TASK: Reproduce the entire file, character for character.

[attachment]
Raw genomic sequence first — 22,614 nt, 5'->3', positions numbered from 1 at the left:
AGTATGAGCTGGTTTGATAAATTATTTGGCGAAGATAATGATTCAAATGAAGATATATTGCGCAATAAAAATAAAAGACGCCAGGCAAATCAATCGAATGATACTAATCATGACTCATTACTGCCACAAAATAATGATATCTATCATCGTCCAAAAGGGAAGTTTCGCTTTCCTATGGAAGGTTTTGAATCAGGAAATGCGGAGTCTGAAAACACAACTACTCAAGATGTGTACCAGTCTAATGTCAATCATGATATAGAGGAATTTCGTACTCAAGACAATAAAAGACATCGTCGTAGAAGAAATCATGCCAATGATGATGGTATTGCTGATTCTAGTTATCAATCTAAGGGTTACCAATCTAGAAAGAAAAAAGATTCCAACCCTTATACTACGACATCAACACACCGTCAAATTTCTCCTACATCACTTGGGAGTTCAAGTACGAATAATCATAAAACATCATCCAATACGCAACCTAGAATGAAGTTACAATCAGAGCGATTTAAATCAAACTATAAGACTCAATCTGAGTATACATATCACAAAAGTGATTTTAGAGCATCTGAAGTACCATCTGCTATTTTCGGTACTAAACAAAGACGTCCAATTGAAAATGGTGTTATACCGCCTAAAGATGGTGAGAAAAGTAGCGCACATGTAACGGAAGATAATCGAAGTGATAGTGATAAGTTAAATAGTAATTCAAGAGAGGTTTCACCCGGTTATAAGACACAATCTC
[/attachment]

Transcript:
Raw genomic sequence first — 22,614 nt, 5'->3', positions numbered from 1 at the left:
AGTATGAGCTGGTTTGATAAATTATTTGGCGAAGATAATGATTCAAATGAAGATATATTGCGCAATAAAAATAAAAGACGCCAGGCAAATCAATCGAATGATACTAATCATGACTCATTACTGCCACAAAATAATGATATCTATCATCGTCCAAAAGGGAAGTTTCGCTTTCCTATGGAAGGTTTTGAATCAGGAAATGCGGAGTCTGAAAACACAACTACTCAAGATGTGTACCAGTCTAATGTCAATCATGATATAGAGGAATTTCGTACTCAAGACAATAAAAGACATCGTCGTAGAAGAAATCATGCCAATGATGATGGTATTGCTGATTCTAGTTATCAATCTAAGGGTTACCAATCTAGAAAGAAAAAAGATTCCAACCCTTATACTACGACATCAACACACCGTCAAATTTCTCCTACATCACTTGGGAGTTCAAGTACGAATAATCATAAAACATCATCCAATACGCAACCTAGAATGAAGTTACAATCAGAGCGATTTAAATCAAACTATAAGACTCAATCTGAGTATACATATCACAAAAGTGATTTTAGAGCATCTGAAGTACCATCTGCTATTTTCGGTACTAAACAAAGACGTCCAATTGAAAATGGTGTTATACCGCCTAAAGATGGTGAGAAAAGTAGCGCACATGTAACGGAAGATAATCGAAGTGATAGTGATAAGTTAAATAGTAATTCAAGAGAGGTTTCACCCGGTTATAAGACACAATCTC